Newcomer Garcia's Tortilla House tried to enter the Charleston culinary scene very quietly. But, a few journalists took notice of the freshly-made tortillas at the Spring Street eatery, then people around town started raving about the tacos to their friends, and now City Paper sends in reviewer Allston McCrady to test the menu.
McCrady spends a majority of the article explaining how Garcia's came to be. Restauranteur Jessica Wilkie previously ran the space as Sweet & Savory Cafe, until rent went up, and then her uncle, Chad Waldrop, suggested they bring his Betamax Combo Flour Tortilla Machine to Charleston (he's from Columbia) and start a breakfast/lunch taco spot. The most amazing part of the story is that Waldrop was holding on to this Betamax for 10 years, hoping for the right opportunity. Waldrop's wife is from San Antonio, so Garcia's flavors come from her background.
Reviewer McCrady declares the offerings generous, especially for $7.50. She warns readers looking for unusual cuts of meat or unfamiliar flavors, however:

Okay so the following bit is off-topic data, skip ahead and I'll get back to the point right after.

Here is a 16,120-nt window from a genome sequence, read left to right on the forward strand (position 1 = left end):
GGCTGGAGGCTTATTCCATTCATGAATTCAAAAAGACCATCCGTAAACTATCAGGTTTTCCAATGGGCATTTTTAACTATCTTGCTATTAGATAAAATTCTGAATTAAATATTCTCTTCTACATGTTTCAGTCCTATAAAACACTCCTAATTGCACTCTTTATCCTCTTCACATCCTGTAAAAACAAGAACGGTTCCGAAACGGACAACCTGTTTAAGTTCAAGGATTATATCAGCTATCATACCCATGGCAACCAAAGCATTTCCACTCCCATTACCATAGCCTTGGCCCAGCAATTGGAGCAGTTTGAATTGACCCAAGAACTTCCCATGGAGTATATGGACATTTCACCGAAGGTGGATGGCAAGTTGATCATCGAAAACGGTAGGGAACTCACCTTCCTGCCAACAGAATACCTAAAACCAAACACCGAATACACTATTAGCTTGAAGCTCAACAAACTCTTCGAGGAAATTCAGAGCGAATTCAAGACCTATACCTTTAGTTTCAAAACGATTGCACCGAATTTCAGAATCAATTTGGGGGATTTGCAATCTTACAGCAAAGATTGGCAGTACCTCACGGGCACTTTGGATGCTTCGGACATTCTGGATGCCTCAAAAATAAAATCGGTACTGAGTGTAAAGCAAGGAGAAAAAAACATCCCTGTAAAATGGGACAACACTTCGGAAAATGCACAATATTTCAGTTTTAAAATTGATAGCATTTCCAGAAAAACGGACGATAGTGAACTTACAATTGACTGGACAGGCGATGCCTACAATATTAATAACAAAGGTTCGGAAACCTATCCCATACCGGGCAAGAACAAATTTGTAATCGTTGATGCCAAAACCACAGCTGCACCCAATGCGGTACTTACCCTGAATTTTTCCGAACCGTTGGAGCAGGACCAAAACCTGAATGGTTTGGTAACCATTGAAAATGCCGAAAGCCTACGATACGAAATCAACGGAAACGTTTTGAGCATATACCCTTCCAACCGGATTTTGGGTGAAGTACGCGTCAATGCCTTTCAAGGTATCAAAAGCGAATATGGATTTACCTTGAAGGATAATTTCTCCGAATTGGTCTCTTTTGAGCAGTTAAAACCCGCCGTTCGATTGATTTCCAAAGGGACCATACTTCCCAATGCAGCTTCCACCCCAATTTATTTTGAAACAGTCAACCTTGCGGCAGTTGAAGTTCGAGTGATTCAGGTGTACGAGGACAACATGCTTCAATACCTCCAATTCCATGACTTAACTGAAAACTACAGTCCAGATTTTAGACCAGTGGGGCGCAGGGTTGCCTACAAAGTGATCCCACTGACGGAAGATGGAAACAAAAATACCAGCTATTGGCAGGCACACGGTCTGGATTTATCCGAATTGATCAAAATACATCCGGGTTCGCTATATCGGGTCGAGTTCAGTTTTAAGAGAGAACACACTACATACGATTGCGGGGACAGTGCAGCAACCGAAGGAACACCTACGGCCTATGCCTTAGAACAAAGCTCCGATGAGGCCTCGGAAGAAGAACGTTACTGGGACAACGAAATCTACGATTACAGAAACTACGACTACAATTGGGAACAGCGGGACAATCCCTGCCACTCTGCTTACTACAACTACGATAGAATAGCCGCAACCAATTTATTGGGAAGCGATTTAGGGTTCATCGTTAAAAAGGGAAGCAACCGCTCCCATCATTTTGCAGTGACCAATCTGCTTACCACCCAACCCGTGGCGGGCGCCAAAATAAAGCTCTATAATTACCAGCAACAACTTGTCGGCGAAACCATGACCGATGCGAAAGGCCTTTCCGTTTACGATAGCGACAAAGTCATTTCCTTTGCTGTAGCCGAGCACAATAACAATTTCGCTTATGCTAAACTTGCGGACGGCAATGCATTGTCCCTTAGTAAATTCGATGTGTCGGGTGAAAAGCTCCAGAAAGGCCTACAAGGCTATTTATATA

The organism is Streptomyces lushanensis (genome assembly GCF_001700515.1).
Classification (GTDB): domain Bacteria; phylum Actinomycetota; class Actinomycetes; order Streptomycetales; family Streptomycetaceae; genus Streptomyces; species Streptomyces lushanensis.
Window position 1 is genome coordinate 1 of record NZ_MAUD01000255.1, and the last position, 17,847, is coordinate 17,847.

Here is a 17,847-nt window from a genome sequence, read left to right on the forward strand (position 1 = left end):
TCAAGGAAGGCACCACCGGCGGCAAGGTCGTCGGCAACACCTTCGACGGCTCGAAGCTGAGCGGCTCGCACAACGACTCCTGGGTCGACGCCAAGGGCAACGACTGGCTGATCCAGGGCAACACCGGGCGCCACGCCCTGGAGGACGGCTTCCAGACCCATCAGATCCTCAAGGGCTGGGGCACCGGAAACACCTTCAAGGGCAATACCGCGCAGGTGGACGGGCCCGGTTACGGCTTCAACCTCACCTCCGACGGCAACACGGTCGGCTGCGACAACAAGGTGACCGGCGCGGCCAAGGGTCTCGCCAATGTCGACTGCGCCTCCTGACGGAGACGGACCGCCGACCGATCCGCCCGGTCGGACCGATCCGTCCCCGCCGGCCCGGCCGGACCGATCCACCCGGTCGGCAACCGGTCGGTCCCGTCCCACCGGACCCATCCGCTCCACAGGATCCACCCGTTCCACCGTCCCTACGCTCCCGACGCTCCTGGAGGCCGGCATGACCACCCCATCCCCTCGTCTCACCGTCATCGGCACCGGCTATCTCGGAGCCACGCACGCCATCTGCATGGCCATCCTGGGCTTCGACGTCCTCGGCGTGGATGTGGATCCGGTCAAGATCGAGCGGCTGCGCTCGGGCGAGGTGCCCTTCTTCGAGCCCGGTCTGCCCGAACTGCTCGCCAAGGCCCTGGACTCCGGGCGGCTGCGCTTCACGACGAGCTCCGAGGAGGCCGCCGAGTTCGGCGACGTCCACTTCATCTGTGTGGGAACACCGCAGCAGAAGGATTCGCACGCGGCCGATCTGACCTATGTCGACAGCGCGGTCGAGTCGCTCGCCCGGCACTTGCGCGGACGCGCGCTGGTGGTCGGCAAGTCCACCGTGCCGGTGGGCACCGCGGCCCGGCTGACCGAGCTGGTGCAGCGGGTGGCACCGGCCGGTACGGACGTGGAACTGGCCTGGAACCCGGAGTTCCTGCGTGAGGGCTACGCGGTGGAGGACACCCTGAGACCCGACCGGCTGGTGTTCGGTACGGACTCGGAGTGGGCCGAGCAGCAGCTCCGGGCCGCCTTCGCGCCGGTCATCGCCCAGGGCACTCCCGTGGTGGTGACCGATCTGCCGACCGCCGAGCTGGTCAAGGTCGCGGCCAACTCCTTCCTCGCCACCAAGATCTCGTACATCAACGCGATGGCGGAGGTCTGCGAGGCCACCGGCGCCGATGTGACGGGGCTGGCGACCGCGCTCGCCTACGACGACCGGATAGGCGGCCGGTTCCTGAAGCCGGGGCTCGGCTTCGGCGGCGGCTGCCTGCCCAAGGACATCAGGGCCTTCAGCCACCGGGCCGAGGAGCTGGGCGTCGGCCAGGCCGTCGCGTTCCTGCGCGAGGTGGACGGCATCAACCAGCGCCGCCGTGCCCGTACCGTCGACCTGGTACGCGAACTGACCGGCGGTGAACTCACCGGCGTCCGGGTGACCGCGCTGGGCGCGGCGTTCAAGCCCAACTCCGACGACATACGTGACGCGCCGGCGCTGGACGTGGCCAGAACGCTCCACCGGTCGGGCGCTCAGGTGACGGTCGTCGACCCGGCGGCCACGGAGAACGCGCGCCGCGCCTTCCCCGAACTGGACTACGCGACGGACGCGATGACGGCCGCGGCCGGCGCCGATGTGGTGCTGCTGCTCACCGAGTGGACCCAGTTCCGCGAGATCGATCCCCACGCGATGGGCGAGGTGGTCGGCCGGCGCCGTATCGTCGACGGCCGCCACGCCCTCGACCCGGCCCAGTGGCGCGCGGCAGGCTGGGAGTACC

What you can expect on the menu are fresh and popular options. You won't find, for example, the unctuous beef cheek tacos of El Alteno up Highway 78, the al pastor tacos of La Nortena on Rivers Avenue, or the spicy barbacoa of Centro Americano in Ladson. Garcia's sticks to dependable, mainstream, risk-free flavors: steak, chicken, pork, sausage — nothing too spicy, nothing too adventurous.
McCrady doesn't delve too far into the breakfast taco territory, save for, "... the other meats and eggs hit the spot." Morning menus with chorizo-stuffed tortillas are rare to the Charleston area (The Taco Spot has them, but they don't open until 10:30 a.m.). If nothing else, Garcia's fills a niche for those in search of breakfast tacos early in the day, starting at 7 a.m.